The two rival strategists are not in conflict; but nor do they work in concert. “It isn’t exactly dysfunctional,” says one Tory insider. “It’s just separate.” Crucially, no one seems to know where Cameron’s instincts lie. He seems to bathe alternately in warm, Hiltonian fantasy and cold, Cooperite calculation. The result is the absence of a coherent message that Tory MPs can pass on to their constituents about what the government is for, other than cuts. Complaints that surfaced in opposition about the infuriating vagueness of Dave are re-emerging. One normally mild Tory tells me that he is “ready to explode” over the lack of a positive economic message. Many more are restive over Europe. A new Eurosceptic group of roughly 70 backbench MPs is being formed with the explicit purpose of lobbying the government to “reverse the process” of European integration. One of the group’s founders tells me that an auxiliary goal is to turn the idea of Britain’s exit from the EU into a mainstream proposition.

Above the fray

That isn’t official Conservative policy. Or is it? Hilton is increasingly hostile to the EU; Cooper sees the obsession with Europe as a proven short cut to the electoral wilderness. What is Cameron’s view? Like so many things, it isn’t clear. This isn’t just a problem of organisation. There is something in the Prime Minister’s temperament that stops him from engaging consistently in policy. He needs pressure to perform. He rises to the occasion when emergencies demand a statement in the House of Commons. He deployed stock parliamentary bravura to stabilise his position over phone-hacking and the riots. Having dealt with the matter in hand, however, Cameron goes into standby mode, waiting to be fired up by the next big event. At first, this looked like a clever strategy. Cameron floated presidentially above the fray, intervening only when there was good news to be delivered or a crisis to be resolved. This calculated hauteur infuriated Labour frontbenchers, who felt that they couldn’t get close enough to land blows on the Prime Minister. Yet the sheer volume of crises — at home, abroad, in the economy, on the streets — makes Cameron’s patrician distance look more like unexplained absence.. He doesn’t have a coherent enough vision for the country to be authentically presidential and, without that side of the strategy, he is left simply floating. That is not a good look in a prime minister.

Rafael Behr is chief political commentator of the New Statesman

           — Hat tip: JP[Return to headlines]

UK: Cameron Must Get Back to Work on Broken Britain

Two weeks ago London stood on the edge of an abyss. The riots seemed like a seismic event that would profoundly shake British politics. Here was the task that would test Cameron’s brand of compassionate and socially aware Conservatism: fixing “broken Britain” at the same time as restoring order. But a fortnight later Cameron is back on holiday, this time in Cornwall. Libya is monopolising his and our attention. The moment at the height of the riots when social reform seemed so urgent is in danger of passing. In part that is because order was restored so quickly. On that Monday night when London was on fire, we all feared what might be next.. But the surge in police numbers and more aggressive riot control measures kept the peace. Every day since the looting the Met has made new arrests, each one rebuilding public confidence. The courts have dispensed tough sentences that, for once, are offending the civil liberties brigade rather than the vast majority of ordinary, law-abiding people.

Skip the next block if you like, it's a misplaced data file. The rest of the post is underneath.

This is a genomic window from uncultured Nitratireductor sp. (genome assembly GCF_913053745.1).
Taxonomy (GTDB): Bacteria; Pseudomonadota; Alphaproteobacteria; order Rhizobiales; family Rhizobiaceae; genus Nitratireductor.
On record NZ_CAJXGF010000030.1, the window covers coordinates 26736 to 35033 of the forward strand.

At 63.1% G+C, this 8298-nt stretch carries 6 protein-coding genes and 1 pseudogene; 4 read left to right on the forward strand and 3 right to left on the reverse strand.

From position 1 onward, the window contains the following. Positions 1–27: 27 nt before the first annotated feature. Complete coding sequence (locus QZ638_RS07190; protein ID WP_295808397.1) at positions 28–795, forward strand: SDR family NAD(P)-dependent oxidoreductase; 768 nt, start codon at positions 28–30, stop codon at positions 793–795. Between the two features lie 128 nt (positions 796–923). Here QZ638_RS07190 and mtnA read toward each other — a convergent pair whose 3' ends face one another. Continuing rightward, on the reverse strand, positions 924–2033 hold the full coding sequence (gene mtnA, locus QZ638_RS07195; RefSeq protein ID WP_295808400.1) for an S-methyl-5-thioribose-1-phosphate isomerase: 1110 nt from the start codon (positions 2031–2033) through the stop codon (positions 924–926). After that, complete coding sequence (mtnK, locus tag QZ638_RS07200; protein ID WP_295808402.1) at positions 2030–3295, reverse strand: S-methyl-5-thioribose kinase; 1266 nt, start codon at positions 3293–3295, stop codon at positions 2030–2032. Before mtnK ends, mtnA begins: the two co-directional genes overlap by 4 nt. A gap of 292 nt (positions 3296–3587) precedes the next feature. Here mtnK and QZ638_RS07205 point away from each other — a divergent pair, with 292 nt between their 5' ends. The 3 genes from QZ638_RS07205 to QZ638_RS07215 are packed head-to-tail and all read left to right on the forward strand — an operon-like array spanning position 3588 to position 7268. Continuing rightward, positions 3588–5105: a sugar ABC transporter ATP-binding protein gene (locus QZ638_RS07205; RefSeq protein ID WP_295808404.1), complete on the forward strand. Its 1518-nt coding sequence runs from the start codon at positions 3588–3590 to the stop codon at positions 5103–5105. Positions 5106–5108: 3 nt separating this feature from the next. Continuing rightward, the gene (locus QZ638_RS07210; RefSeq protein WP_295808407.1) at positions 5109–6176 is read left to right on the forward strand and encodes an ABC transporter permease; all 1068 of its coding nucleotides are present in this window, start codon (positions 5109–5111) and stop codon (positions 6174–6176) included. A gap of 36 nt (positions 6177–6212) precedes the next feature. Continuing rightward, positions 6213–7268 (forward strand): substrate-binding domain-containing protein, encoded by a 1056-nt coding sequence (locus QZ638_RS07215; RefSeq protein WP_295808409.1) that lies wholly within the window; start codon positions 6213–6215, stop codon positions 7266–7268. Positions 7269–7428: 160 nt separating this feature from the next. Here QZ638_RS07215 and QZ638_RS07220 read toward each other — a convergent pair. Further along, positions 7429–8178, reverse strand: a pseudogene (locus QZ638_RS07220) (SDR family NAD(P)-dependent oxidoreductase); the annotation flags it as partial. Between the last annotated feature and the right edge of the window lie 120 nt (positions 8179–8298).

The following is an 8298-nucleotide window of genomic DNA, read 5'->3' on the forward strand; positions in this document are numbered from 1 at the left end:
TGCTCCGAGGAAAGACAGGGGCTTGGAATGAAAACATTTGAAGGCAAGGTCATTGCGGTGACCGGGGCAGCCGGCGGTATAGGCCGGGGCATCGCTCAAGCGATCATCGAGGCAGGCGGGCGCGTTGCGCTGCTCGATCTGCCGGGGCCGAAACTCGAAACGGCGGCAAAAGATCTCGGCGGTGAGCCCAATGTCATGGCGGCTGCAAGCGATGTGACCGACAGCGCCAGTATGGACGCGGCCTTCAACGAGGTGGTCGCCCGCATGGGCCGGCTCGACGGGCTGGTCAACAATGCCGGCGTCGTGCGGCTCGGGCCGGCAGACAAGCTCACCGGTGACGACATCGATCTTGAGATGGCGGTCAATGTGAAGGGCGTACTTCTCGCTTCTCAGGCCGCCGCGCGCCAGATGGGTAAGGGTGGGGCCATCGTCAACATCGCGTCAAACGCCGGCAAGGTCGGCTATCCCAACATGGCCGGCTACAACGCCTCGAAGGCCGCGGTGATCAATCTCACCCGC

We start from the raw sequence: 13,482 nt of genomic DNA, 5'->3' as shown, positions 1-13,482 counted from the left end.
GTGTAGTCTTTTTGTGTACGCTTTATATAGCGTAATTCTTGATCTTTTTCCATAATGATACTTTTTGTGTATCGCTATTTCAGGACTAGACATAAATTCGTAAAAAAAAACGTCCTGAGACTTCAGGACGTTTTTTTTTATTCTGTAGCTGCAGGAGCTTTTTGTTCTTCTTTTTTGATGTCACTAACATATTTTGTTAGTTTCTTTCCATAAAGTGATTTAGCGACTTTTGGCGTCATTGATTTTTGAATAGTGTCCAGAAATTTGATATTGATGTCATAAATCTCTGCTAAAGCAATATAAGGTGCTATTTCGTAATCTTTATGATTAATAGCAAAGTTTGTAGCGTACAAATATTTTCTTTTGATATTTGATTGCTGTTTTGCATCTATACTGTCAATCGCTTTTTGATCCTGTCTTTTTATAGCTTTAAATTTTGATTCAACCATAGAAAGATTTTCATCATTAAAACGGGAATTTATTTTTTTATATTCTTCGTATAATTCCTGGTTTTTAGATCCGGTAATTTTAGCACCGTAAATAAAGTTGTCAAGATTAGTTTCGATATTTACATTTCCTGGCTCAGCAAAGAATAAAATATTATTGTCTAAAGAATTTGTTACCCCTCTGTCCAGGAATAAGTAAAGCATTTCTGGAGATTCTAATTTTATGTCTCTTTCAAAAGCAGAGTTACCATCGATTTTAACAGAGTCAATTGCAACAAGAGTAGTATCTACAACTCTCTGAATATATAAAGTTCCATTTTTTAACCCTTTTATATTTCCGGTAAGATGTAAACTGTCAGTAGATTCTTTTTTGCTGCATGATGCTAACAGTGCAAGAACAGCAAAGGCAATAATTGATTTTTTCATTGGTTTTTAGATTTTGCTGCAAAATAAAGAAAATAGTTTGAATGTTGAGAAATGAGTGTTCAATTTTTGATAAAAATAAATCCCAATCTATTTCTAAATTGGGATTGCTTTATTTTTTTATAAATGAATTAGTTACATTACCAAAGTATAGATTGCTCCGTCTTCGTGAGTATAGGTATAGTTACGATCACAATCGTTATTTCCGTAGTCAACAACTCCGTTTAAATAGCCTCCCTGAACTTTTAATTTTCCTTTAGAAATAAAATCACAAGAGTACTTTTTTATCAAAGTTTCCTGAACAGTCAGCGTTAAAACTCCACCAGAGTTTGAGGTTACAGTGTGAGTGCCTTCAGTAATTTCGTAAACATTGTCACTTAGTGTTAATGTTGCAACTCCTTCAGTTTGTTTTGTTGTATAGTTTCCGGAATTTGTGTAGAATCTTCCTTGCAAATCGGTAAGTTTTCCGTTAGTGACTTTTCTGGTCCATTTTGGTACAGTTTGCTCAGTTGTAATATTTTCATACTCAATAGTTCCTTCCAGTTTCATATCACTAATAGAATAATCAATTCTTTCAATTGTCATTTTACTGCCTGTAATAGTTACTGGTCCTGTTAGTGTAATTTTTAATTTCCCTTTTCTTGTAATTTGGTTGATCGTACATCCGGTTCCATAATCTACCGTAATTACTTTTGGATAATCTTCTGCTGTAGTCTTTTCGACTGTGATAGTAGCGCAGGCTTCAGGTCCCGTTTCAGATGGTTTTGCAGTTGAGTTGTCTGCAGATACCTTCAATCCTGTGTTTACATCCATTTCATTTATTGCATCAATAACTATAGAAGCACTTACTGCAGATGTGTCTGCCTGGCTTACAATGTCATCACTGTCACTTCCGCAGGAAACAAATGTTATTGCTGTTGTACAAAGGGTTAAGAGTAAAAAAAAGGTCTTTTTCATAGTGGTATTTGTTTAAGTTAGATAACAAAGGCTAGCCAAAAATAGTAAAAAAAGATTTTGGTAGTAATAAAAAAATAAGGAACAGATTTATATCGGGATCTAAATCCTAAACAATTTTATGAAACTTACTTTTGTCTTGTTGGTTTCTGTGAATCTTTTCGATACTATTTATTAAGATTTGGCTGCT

Yet if politics does return to normal it will amount to a terrible missed opportunity. People can legitimately question whether Britain as a whole is fundamentally “broken” but it’s beyond dispute that many communities and households are in deep trouble. Too many kids never see their fathers. Drugs, alcohol and debts form a poisonous cocktail in too many young lives. Extreme poverty and educational failure actually became deeper during the Labour years, despite a favourable economic backdrop. There’s too much long-term unemployment, passed down from one generation to the next. Two-and-a-half million people are officially jobless. In the 1980s similar numbers caused national soul-searching. Today we risk losing the power to be shocked..

While social fragmentation can never be an excuse for law-breaking or violence, it can put many young people on to the conveyor belt to crime. So we miss this moment to change course at great peril. We risk consigning another generation of marginalised people to the scrapheap and we risk more, possibly greater social explosions in years to come.

There are certainly people in Cameron’s circle who are desperate to ensure that the crisis isn’t wasted. Led by Iain Duncan Smith and Steve Hilton, Cameron’s chief adviser, they see this as an ultimate test of Cameron’s qualities as Prime Minister.

Does Cameron have the strength to overcome Liberal Democrat resistance to human rights reform and a new approach to family and parenting? Will he find the money to invest in the kind of early intervention and anti-gang programmes that the Centre for Social Justice think-tank has proven are vital to change social behaviour? Will he have the guts to replace the current Justice Secretary, Ken Clarke, with someone like David Davis, who will restore a tougher approach to prisons policy? Many Liberal Democrats have calculated that the answer to all of these questions is “no”. The junior partner in the coalition Government has studied the Prime Minister up close for more than a year now. Like many others who’ve had a ringside seat during Cameron’s leadership, they’ve concluded that the Prime Minister is a master of the big occasion but is more hare than tortoise. He’ll dazzle when the curtain is raised for the matinee performance but, backstage, Cameron doesn’t put in the hard yards to prevail over ministers, civil servants and other interest groups that exist to protect the status quo.